Monthly Archives: November 2009

The malleability of political religion

The Big Money has an entry up, Karl Who? China is a Communist country, but I have yet to meet an actual Communist. After reading the first paragraph I began to think of the clear analogies between conventional supernatural organized … Continue reading

Posted in culture | 1 Comment

Roissy No Alpha

I’m a big fan of Roissy in DC — who isn’t? — but someone should tell him that he’s got the alpha-beta stuff all wrong. In hierarchical primate societies, the alpha males are the ones with power. They have legions of … Continue reading

Posted in politics, science | 21 Comments

Mythical heroes

There’s a new evangelical Christian college in New York, the King’s College. You can read a somewhat quizzical article in The New York Times about it. This part caught my attention: Clues about the college’s philosophical underpinnings reveal themselves here … Continue reading

Posted in culture | Tagged | 14 Comments

Variation in belief 1988-2008, the rise of skepticism

Below in the comments David Heddle says: Of course there is no way, that I can see, of estimating how many of those leaving the church were self-identified Christians but who were actually in-the-closet unbelievers. Perhaps (who knows?) this is … Continue reading

Posted in data | 17 Comments

Its Own Worst Enemy (and Publicist’s Best Friend)

Fresh from the, um, triumph of its attacks on Hallowe’en and Harry Potter (to be fair, the latter was subsequently revoked), the Vatican is now taking aim at New Moon, the latest chapter in the Twilight saga. The Daily Telegraph … Continue reading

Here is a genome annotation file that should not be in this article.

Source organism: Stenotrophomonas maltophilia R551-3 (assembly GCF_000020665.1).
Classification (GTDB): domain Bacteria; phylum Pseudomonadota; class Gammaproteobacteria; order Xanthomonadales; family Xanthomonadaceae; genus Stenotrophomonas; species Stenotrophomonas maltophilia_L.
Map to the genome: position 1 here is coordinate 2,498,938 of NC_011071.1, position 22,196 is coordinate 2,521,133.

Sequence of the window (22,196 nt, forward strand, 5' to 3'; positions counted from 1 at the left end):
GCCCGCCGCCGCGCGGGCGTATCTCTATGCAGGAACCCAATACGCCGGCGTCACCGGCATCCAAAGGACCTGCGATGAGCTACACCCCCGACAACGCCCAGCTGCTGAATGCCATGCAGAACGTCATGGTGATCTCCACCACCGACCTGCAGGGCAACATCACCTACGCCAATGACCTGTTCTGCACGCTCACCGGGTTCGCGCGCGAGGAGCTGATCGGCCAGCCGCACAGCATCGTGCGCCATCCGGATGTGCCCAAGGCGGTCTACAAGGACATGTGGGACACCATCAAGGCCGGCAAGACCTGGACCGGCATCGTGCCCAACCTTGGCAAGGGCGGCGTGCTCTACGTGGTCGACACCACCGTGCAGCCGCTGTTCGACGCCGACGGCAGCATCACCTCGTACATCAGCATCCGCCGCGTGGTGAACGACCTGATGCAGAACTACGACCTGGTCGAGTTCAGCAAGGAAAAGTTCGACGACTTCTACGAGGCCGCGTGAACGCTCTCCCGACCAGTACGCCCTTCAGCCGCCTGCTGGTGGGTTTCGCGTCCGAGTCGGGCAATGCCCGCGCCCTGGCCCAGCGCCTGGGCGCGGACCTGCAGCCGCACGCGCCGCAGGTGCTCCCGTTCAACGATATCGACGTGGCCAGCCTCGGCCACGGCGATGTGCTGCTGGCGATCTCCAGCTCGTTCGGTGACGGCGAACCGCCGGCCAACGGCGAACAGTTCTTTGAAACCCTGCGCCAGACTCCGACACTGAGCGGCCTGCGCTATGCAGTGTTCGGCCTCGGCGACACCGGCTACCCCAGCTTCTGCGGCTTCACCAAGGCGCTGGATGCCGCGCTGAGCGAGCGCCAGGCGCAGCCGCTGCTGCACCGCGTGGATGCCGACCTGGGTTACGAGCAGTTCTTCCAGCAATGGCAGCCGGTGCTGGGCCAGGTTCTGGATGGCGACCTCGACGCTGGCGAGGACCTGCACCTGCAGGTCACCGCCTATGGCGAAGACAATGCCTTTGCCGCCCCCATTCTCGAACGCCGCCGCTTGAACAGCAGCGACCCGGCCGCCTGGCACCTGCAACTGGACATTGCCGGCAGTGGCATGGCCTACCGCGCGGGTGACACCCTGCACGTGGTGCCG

Posted in culture | Tagged , , | 18 Comments

Mammograms v. buying a loaf of bread

The furor over the recent mammogram recommendation illustrates how distorted our assumptions about health care and health insurance have become, distortions which the Senate and House bills only exacerbate. In a saner world, where medical consumers paid for routine services, … Continue reading

Posted in politics | Tagged | 5 Comments

Being wrong is good

I’m re-reading Who Are We: The Challenges to America’s National Identity now that I know a lot more American history than I did when I first read it in 2004. The book was probably written in the early 2000s, so … Continue reading

Posted in culture, data | 3 Comments

Creative Destruction: Pretty Much a Good Thing

The house of the right should have many mansions, whether it’s the cathedrals of the theocons, the country clubs of the RINOs, the unadorned blocks and towers of the Randians, the revival tents of Huckabee County and… well, you get … Continue reading

Posted in economics, philosophy | Tagged , | 6 Comments

Fake fact: America is not secularizing

The whole post is at Gene Expression, but the chart to the left is the core of it. 1980-2008 can to a great extent be labelled a conservative era, when the New Right set the terms of the national debate … Continue reading

Posted in culture, data | Tagged , | 4 Comments

Reviews of The Faith Instinct

Awhile back Mr. Bradlaugh mentioned he was going to review The Faith Instinct. His alter-ego has now put up a review. And so have I. Unbelievers have much to say about God on High.

Posted in culture | Tagged | 5 Comments